As seen in the The Village Times Herald 1/28, 2010
Historians may note that a luncheon last Wednesday at the Curry Club was a pivotal point in making the Three Village Area into this century's model college town.
The luncheon was the regular third Wednesday of the month meeting of the Three Village Chamber of Commerce. The topic: Can the Three Villages become the Princeton of the 21st century? Sixty Chamber members filled the Curry Club dining room to overflowing.
The topic broadened as we planned the program. The Program Committee initially wanted to have Patchogue's innovative Mayor Paul Pontieri Jr. tell the Chamber how Patchogue's successes might be duplicated here. Then someone had the idea of asking the mayor to imagine himself here with the huge economic engine that is Stony Brook University right in the middle of his community.
Later we remembered something Lawrence Martin, dean of the Graduate School at SBU, said at the Chamber's holiday dinner in December: "We need to be planning our development together." It seems obvious enough until you realize that it hasn't been done, at least in more than a cursory fashion.
We invited Martin to speak with Mayor Pontieri at that meeting, along with Deborah Ongania, a Prudential Commercial Real Estate Broker who's a member of the Chamber and knowledgeable about local properties. Martin agreed to speak with the understanding that he would be there not as an official university representative but rather as a 25-year local resident.
What a trio these three speakers made. Ongania told the group that Princeton was an excellent model for us, rated the number one college town in America. Pontieri said he'd noticed driving up Nicolls Road that the University's layout was not conducive to interaction with the community. "It's like a castle," he said, urging all of us as a first step to look for strengths on campus and in the community which could be enhanced for mutual benefit.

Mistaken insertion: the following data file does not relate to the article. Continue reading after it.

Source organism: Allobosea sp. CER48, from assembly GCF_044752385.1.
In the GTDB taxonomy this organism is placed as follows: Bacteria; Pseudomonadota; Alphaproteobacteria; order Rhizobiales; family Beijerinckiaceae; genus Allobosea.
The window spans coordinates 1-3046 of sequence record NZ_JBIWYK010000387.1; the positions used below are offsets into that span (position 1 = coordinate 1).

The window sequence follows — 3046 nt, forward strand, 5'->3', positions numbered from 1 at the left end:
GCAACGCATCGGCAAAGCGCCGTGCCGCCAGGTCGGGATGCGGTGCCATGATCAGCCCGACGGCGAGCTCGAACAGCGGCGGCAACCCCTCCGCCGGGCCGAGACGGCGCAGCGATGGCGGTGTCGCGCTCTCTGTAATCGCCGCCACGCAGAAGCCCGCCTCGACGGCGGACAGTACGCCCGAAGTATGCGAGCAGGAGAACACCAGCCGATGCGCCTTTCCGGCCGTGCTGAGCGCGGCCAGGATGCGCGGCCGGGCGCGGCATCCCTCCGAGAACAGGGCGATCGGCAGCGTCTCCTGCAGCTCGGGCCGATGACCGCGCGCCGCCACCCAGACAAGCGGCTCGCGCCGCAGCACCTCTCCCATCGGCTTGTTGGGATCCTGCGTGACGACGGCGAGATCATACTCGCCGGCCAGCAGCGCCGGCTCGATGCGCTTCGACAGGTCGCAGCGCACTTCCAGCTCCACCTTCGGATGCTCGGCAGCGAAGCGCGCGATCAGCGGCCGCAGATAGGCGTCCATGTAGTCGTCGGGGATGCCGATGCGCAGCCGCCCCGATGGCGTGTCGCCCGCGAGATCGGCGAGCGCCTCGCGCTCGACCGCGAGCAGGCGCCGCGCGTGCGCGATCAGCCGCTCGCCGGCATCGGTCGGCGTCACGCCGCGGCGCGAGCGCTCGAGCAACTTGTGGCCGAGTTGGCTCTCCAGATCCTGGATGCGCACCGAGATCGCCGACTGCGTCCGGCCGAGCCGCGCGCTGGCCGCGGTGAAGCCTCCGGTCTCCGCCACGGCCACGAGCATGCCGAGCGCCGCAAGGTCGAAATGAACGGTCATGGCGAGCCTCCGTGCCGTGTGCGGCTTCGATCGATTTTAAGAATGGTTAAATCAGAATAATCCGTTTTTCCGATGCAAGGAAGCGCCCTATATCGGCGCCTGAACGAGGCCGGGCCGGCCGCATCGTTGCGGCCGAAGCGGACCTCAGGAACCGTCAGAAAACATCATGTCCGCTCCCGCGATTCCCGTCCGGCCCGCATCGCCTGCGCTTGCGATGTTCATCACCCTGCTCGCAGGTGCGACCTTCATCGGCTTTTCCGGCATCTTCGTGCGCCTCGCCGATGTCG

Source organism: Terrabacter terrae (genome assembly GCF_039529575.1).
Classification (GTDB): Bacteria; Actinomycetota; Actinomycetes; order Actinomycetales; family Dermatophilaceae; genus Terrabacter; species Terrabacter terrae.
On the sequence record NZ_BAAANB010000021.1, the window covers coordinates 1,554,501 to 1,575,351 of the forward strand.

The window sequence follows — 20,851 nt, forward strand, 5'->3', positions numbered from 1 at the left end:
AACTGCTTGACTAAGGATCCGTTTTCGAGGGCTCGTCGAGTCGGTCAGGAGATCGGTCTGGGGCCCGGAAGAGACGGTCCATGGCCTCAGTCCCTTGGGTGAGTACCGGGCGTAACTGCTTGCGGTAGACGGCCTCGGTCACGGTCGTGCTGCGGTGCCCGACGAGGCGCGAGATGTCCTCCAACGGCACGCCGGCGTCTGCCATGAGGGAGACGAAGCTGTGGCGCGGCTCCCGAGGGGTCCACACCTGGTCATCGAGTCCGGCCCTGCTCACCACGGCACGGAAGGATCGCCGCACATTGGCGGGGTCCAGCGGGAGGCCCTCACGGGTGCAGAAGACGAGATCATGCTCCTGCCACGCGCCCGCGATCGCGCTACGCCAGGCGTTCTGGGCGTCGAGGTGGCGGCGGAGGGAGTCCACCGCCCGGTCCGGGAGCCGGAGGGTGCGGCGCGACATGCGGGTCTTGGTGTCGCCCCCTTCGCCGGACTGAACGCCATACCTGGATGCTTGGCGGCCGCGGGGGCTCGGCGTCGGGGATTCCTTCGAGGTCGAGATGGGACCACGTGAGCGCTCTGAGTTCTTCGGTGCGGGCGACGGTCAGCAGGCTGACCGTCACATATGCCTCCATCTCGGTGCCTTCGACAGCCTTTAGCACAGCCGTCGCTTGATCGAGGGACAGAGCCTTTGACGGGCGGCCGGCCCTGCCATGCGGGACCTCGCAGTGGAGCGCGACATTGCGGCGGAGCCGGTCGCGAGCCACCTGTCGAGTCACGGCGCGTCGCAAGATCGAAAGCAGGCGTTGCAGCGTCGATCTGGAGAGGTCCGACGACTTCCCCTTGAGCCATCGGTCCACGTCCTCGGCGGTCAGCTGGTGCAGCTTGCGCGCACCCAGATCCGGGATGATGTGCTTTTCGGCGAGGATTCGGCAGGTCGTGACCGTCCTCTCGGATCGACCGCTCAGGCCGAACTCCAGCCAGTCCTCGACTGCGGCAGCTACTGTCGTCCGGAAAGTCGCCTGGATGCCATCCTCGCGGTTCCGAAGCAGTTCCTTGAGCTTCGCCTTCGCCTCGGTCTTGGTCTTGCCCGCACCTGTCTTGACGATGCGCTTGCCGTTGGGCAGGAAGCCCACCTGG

Then Martin recalled growing up in England, in Cambridge, and said he couldn't imagine Cambridge the town and Cambridge the University existing without one another. "It all should be part and parcel, the same way here, Stony Brook University and the Three Villages," he said. "Kids should be playing on campus. Professors and shop keepers should be talking baseball … and astronomy, geology or whatever in college town taverns, conveniently accessible whether your starting point was the Stony Brook University Library or Quaker Path."
And yet, Martin said that after 25 years living in the Three Village Area and working on campus, he could find little of this interaction here.
What to do? The physical barriers between campus and community ought to be addressed, he said. Let's look at aerial maps of the whole area, campus and community and see what can be done.
The group at that Chamber luncheon included Bob Brown, our president emeritus who followed Roy Dragotta in running the Chamber for so many years, Interim Superintendent of Schools Don Webster, Three Village Civic President Kara Hahn, Professor Bob deZafra from SBU's Physics Department, a pioneer in ozone layer research and one of the first university people to get involved in local civic affairs, serving as president of the civic, also Cynthia Barnes from the Three Village Historical Society, Peter Lessing from Mirabelle/Three Village Inn and others.
They mentioned Assemblyman Steve Englebright's imaginative Setauket Center plan several years ago as a potential starting point for joint campus-community development. That would seem to make sense, especially since Steve as our local official and as a SBU faculty member has a great perspective on both sides of our town/gown situation.
The most important thing, however, is that this powerhouse group seemed united, enthusiastic about our Princeton possibilities.
The Chamber of Commerce and others have long been interested in this. As I moderated last Wednesday's program, I told the group that we'd wanted to pursue a Princeton college town model here for "at least 30 years," that the Chamber's founder, Roy Dragotta, who still sits with our Board of Directors, had sent two of his then-Board members to Princeton back in 1980. They came back filled with enthusiasm but it wasn't matched either on campus or in the community. Nothing happened.
The time, this time, seems ripe and I hope we'll be able build on last week's momentum and begin to make changes — town and gown working together — that will make our community and the campus within it part and parcel of each other.
Michael Ardolino is president of the Three Village Chamber of Commerce.